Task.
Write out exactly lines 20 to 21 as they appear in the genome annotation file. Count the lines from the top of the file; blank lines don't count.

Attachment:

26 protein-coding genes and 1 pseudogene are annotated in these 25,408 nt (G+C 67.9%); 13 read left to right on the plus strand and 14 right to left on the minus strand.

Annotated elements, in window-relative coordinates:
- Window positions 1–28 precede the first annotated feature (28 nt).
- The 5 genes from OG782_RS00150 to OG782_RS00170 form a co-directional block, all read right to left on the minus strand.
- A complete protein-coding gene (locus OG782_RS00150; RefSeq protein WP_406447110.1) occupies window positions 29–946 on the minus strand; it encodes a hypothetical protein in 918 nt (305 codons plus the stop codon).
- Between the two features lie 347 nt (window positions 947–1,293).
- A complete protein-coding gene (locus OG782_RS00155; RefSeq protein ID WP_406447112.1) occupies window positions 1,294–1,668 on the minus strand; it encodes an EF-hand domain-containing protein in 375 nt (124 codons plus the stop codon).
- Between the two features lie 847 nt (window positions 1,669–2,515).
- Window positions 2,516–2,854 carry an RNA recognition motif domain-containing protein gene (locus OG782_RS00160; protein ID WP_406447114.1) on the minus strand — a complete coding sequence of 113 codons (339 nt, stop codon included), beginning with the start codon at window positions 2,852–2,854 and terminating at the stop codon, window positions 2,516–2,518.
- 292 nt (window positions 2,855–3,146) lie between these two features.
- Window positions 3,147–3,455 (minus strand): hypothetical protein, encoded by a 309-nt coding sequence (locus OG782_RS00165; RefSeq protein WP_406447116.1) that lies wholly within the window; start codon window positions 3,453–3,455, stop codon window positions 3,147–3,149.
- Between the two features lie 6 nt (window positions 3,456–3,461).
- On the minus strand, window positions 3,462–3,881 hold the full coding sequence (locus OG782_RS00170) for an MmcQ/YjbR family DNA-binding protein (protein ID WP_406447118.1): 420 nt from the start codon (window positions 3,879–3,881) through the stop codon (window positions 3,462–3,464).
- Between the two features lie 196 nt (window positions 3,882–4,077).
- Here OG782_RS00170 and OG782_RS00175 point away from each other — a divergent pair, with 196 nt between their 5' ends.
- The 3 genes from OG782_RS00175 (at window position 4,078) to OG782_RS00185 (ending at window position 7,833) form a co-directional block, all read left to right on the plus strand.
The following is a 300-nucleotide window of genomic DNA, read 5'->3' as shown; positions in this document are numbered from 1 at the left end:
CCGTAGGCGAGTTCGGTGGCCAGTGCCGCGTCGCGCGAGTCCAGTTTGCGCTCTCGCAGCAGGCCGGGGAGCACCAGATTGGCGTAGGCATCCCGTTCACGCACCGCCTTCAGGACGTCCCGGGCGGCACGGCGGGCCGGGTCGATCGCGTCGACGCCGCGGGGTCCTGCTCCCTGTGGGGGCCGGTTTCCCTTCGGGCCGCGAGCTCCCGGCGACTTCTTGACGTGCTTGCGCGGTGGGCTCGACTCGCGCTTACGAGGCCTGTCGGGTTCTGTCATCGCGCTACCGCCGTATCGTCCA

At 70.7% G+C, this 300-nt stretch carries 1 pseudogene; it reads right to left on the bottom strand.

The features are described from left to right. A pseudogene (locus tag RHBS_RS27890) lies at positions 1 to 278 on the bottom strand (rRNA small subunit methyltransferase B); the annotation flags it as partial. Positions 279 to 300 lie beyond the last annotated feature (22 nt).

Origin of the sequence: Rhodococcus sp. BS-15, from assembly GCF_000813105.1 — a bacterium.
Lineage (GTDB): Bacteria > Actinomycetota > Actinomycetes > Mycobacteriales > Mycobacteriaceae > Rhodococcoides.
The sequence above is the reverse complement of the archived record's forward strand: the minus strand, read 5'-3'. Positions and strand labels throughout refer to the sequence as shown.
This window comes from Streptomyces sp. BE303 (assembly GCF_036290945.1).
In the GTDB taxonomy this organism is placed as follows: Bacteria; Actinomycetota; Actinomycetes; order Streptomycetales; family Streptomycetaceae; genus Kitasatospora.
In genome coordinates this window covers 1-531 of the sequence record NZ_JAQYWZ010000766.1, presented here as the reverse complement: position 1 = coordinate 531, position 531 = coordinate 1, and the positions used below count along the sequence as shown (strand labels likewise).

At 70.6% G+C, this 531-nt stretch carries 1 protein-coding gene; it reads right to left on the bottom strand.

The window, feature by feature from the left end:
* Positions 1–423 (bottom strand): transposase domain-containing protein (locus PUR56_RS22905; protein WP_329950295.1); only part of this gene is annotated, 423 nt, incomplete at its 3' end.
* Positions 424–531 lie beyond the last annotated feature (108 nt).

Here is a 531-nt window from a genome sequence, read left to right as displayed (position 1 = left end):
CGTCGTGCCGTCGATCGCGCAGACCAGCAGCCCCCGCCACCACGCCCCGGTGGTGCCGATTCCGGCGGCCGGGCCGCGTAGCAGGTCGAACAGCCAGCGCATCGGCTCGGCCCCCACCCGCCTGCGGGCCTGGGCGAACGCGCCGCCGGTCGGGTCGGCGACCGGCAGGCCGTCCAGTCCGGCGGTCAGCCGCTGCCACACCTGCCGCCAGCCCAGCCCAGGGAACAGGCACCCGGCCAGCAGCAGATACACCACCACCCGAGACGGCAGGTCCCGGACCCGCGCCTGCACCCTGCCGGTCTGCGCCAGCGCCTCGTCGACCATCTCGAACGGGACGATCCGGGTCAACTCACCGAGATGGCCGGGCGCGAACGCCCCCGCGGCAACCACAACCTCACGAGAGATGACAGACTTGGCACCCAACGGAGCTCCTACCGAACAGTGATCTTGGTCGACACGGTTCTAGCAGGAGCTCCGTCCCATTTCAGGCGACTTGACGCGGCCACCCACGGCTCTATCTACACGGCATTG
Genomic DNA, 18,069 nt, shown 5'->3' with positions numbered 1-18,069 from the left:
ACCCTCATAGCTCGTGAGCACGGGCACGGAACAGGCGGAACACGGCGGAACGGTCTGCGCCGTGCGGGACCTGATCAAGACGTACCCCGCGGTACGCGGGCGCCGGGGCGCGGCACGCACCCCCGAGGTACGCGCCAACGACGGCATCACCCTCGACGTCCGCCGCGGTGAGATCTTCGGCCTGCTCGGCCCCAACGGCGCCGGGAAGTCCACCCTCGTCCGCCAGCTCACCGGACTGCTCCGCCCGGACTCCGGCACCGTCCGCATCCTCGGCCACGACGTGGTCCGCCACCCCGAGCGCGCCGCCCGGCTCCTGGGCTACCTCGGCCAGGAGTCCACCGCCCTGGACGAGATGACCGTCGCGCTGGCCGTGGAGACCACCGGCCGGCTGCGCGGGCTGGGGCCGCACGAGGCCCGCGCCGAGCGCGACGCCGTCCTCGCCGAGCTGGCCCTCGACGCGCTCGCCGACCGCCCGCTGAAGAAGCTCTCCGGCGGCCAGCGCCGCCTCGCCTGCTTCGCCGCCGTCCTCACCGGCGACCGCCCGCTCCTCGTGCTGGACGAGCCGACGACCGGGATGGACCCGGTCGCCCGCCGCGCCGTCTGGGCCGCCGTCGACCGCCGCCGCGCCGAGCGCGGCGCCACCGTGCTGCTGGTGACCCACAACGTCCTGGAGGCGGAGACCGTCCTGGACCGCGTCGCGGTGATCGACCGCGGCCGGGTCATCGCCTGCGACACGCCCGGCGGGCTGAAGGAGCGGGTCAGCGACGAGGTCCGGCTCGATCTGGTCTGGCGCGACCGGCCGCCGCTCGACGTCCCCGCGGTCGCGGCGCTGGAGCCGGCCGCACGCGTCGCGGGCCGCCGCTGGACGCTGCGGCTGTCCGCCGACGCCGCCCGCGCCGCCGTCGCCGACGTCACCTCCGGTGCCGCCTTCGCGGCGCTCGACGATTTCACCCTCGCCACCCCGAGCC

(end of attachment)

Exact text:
The features are described from left to right. A pseudogene (locus tag RHBS_RS27890) lies at positions 1 to 278 on the bottom strand (rRNA small subunit methyltransferase B); the annotation flags it as partial. Positions 279 to 300 lie beyond the last annotated feature (22 nt).

Origin of the sequence: Rhodococcus sp. BS-15, from assembly GCF_000813105.1 — a bacterium.